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Matthew Freeman is a Brooklyn based playwright with a BFA from Emerson College. His plays include THE DEATH OF KING ARTHUR, REASONS FOR MOVING, THE GREAT ESCAPE, THE AMERICANS, THE WHITE SWALLOW, AN INTERVIEW WITH THE AUTHOR, THE MOST WONDERFUL LOVE, WHEN IS A CLOCK, GLEE CLUB, THAT OLD SOFT SHOE and BRANDYWINE DISTILLERY FIRE. He served as Assistant Producer and Senior Writer for the live webcast from Times Square on New Year's Eve 2010-2012. As a freelance writer, he has contributed to Gamespy, Premiere, Complex Magazine, Maxim Online, and MTV Magazine. His plays have been published by Playscripts, Inc., New York Theatre Experience, and Samuel French.

Friday, September 09, 2005

Plot - The dire necessity

I often stand in awe of those who can have their play fully plotted. It seems like so much full-in-the-blank after that. If there's a major talent I lack, it's for plot.

I can come up with events and hooks, solid ideas, characters, disturbing juxtapositions. But the plot itself of any play I've written since King Arthur (which of course needed only a little massaging in order to push it's square pegs into verse structures round holes) has been rife with loose ends, odd lines in early drafts that wind up in the trash bin because they were simply placeholder to get me from point A to point Z. I'm a messy writer, often writing something just because I think the title is cool. I think I actually wrote and entire bad play, since discarded, under one title, only to attach that title to what wound up being an entirely different play. The play was "The Americans" and the second time, the title was in the right place.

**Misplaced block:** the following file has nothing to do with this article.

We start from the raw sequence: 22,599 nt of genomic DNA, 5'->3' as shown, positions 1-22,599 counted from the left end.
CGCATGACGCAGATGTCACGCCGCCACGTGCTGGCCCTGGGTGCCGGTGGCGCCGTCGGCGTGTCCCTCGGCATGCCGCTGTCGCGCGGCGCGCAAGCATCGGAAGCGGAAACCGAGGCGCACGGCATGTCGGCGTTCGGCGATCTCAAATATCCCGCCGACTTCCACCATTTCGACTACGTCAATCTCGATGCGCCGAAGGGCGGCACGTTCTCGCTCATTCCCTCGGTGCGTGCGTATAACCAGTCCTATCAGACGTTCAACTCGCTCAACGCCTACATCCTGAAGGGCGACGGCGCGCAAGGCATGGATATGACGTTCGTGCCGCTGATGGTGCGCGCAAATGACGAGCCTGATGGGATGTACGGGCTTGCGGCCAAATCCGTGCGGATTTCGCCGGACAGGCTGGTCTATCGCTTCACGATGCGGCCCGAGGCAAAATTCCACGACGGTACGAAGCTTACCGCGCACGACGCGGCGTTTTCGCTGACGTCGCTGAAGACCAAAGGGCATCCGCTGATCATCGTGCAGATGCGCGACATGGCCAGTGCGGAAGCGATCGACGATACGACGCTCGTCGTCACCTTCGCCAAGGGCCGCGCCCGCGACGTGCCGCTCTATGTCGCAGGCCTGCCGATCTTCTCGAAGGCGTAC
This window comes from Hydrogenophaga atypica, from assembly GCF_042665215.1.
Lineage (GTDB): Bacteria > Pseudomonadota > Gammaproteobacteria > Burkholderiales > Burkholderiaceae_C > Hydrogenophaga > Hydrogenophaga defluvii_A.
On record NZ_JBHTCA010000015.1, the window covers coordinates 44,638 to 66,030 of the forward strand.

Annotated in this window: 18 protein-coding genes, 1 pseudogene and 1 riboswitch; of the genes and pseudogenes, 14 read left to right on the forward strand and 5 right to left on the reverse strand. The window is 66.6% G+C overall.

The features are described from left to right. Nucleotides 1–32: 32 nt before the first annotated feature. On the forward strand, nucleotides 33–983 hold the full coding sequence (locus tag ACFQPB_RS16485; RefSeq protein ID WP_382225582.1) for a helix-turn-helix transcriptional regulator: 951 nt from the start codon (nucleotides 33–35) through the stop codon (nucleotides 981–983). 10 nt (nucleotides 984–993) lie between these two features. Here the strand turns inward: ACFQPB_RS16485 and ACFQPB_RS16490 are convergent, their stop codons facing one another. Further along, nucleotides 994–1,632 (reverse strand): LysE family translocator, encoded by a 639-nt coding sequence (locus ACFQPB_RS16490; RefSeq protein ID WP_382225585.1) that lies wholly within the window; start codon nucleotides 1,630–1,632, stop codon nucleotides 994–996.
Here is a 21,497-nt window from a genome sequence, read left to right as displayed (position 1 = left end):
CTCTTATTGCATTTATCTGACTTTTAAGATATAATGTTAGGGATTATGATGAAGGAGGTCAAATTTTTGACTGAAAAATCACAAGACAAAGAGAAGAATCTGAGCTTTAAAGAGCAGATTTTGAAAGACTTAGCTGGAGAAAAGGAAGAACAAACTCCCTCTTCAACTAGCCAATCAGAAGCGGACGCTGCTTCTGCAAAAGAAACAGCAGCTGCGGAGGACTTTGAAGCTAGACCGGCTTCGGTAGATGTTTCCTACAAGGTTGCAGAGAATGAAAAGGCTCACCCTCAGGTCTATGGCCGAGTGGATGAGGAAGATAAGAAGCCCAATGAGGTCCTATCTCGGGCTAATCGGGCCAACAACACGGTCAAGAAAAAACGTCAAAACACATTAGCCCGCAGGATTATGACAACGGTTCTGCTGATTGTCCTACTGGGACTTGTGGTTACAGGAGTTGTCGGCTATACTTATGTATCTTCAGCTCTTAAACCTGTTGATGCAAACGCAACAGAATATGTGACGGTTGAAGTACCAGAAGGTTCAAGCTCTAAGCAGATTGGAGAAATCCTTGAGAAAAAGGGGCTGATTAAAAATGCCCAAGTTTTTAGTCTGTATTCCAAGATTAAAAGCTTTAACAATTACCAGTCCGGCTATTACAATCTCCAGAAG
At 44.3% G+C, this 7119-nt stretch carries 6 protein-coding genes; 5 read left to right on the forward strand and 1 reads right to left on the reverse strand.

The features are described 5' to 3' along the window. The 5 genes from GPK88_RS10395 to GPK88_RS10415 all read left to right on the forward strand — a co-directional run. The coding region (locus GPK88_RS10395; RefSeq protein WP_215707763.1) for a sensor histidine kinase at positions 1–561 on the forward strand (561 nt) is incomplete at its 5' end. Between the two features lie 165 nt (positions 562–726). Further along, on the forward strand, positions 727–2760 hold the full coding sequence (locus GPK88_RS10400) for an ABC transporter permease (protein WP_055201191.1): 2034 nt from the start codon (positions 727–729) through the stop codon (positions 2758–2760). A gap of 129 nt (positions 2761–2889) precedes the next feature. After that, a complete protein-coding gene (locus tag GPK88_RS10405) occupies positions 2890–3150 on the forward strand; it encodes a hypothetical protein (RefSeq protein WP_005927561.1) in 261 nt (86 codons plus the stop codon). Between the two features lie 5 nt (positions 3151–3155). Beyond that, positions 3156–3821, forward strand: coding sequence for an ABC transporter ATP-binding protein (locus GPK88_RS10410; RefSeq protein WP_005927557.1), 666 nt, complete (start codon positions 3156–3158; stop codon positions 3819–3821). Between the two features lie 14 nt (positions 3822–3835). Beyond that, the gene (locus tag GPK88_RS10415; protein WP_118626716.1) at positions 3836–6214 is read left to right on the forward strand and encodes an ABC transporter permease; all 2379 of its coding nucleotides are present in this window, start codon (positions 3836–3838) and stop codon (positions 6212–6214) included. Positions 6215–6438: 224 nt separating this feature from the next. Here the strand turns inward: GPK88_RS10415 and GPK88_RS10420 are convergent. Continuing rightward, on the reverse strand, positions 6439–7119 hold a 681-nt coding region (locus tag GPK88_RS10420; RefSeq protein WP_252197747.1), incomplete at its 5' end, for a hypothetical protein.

In "Divorce in Love" there was a subplot about a Key. I had no idea where it was going, or why. It's just a simple, mythological image and it helped me get the play started. It's a key to...where? What? Why is it being hidden? See? Fun. But now it's out. Kaput. No need for it, served its purpose. Fare thee well, my bright star.

For a while I thought the play would be a rewrite of the Bluebeard story. But Bluebeard isn't a drama at all, it's just a little nightmare that speaks, in its way, directly to the sex, fear, mistrust and death of the entire concept of coupling. Anything I write in this play at all is likely to echo that, therefore.

I also thought that Mother would have three sisters named Grace, Faith and Hope. Alas, Faith and Hope are no more. (I'll just leave that statement where it is.)

All of this is just dandy. I am leaving in, though, Lill's disease. Lill is the 11 year old daughter of Mother and Father, an internet right-wing celebrity that's been homeschooled and has a disease which Mother describes in this way. (A little bit of the play, early draft. Copyright Matt Freeman, crew.)


It says here that you’ve got a voracious herpes mastication complex and a variety of blood deficiencies. You’ve got brittle bones, an allergy to peanuts, and a great number of weak cells that could suddenly implode, causing anything from AIDs to anthrax. In the midst of all this, for no particular reason, it says you may well have the autumnal mumps and the vernal equinox. The fact is, if you walk out of this house when it’s more than forty-five percent humidity, below forty five degrees, or when the sun is between noon and six o’clock by any good sundial, your entire body will burst into a mass of carbon and plasma.


Does that help darling?

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